Message #41

From: mahdeltaphi <>
Subject: Re: orientations of the centre cubes …
Date: Tue, 09 Sep 2003 13:38:38 -0000

>All I was trying to say was that assigning a stringent orientation
>requirement is a change to the goal of the game, whereas extending
>the cube to four dimensions is a generalization of the same game.

I would argue that asking for a stringent orientation requirement is
not changing the goal of the game, but rather refining/extending it.
One of the great attractions of the cube (in whatever dimension) to
me is that its symmetry group is so very large. All rotation
operations on the 3x3x3 cube rotate the centre pieces on its 3x3
faces, but the effects of those rotations are not normally visible,
since the pieces are (normally) uniformly coloured. Similarly, all
rotations of the tesseract rotate the orientations of the centre
cubes, and move and/or rotate the 2-face pieces as well. Again,
given a uniform colouring system, the rotations of the centre cubes
are invisible, and while the movements of the 2-face pieces are
visible, their rotations are not.

Working on a uniformly coloured 3x3x3 cube or tesseract is not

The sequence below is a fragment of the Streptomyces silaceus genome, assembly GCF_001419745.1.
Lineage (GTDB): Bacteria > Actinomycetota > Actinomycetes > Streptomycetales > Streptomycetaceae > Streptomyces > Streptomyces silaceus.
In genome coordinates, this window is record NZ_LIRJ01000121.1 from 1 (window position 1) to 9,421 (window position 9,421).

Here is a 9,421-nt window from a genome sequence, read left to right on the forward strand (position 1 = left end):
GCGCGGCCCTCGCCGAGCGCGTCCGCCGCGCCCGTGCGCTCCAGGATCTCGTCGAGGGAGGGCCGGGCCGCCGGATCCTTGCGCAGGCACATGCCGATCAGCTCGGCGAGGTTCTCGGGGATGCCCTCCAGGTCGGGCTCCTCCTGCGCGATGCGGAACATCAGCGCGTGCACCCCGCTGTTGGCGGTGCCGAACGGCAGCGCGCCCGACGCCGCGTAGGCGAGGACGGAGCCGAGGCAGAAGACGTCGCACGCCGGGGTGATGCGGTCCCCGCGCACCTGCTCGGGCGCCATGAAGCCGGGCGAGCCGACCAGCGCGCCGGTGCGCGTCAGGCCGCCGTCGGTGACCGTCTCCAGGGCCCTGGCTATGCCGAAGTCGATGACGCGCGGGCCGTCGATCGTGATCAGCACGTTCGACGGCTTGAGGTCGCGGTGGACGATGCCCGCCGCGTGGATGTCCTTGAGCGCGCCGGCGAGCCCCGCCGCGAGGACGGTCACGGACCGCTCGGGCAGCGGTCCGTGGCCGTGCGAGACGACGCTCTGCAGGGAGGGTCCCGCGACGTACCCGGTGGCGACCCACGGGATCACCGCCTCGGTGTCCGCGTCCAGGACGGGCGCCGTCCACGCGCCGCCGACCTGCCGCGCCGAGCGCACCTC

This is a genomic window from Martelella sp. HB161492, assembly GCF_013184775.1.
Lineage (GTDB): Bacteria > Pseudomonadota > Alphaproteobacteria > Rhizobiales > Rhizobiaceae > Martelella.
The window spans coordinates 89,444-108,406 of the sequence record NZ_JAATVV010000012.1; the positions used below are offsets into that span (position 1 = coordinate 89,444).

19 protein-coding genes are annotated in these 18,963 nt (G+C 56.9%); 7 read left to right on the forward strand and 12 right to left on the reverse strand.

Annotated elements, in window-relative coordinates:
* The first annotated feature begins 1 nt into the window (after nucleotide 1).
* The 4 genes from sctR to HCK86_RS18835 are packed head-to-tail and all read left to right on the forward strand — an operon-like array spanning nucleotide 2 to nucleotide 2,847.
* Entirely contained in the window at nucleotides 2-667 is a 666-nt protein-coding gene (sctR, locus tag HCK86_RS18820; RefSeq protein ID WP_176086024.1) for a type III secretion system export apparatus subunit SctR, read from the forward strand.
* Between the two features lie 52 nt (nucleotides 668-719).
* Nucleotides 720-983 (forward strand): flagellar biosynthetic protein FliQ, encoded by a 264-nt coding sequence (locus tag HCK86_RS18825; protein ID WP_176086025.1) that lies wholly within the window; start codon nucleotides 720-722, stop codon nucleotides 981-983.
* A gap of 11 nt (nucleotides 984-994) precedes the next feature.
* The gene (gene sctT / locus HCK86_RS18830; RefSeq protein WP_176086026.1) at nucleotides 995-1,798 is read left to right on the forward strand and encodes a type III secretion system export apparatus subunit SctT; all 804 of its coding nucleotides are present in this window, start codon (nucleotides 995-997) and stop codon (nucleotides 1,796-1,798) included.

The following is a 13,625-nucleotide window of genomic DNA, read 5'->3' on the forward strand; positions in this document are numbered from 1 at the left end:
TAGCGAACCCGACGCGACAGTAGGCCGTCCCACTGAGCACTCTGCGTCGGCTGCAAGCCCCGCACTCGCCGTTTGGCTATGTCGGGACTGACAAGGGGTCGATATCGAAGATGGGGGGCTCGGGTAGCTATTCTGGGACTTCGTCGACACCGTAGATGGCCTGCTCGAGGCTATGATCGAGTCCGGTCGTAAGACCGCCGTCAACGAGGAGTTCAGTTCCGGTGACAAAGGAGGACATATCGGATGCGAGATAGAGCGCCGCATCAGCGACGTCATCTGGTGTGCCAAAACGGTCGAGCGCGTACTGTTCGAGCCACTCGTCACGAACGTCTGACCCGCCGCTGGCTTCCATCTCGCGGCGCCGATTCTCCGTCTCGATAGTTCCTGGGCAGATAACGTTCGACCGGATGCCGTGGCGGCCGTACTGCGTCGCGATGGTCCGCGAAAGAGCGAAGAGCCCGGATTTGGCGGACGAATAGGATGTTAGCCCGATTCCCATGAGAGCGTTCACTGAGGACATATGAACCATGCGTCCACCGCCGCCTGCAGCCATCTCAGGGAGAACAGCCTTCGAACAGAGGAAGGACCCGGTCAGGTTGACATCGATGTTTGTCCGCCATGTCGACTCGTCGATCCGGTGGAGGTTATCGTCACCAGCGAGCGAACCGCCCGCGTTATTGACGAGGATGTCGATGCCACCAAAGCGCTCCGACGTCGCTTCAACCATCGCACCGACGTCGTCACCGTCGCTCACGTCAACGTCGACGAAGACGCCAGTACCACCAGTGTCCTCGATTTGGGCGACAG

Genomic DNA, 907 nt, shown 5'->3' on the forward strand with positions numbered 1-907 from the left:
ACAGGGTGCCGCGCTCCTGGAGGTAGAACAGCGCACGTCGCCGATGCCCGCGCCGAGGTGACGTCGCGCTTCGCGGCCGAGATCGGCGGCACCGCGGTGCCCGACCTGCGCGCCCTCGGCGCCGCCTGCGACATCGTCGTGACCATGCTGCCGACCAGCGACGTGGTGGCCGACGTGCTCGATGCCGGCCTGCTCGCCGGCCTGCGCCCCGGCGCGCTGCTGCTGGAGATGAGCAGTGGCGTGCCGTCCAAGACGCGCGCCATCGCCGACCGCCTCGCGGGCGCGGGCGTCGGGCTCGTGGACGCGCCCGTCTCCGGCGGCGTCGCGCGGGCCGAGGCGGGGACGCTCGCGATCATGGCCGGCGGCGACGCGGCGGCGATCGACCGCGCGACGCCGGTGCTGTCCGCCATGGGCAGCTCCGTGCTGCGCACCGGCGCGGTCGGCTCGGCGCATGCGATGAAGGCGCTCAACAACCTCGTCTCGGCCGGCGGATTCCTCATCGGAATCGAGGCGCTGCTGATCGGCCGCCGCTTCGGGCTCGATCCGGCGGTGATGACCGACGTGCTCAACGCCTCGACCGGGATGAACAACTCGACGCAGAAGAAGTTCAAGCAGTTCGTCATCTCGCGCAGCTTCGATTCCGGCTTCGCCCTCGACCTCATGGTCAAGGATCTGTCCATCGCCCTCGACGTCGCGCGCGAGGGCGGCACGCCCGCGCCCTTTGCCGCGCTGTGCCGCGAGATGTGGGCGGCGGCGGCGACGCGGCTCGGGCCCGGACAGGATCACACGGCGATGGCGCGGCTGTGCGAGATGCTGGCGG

solving the full symmetry group. The subgroup of the full symmetry
group which fixes the colours, but ignores orientations, is a normal
subgroup of the full group, and the quotient group of the full
symmetry group by this normal subgroup is the group that is being
studied when working with a uniformly coloured cube/tesseract.
Although nothing like as big as the full symmetry group, the colour-
preserving subgroup is nonetheless respectably large, and probably
deserves some consideration.

The methods I have always used for solving cubes (of varying
sizes/dimensions) have always involved getting the colours right,
and then adjusting the orientations at the end - almost certainly
not the most efficient approach, but one which gives reliable
results. It seems to me that the same approach would apply here.
Putting the tesseract’s colours together is visually challenging
enough without worrying at that stage about orientations! Ignoring
the orientation problem can then be seen as simply a matter of
choosing to forego the final stage of the solution.

I agree that any system of marking the centre cubes and the 2-face
pieces would detract from the visual appeal of the puzzle to some
degree. However, since you can (probably) solve the colour problem
first, and then go on to consider the colour-preserving subgroup
second, might it be possible to have a menu option which switched
off appropriate orientation indicators until required? People who
did not want to consider the orientation problem could simply keep
that option switched off.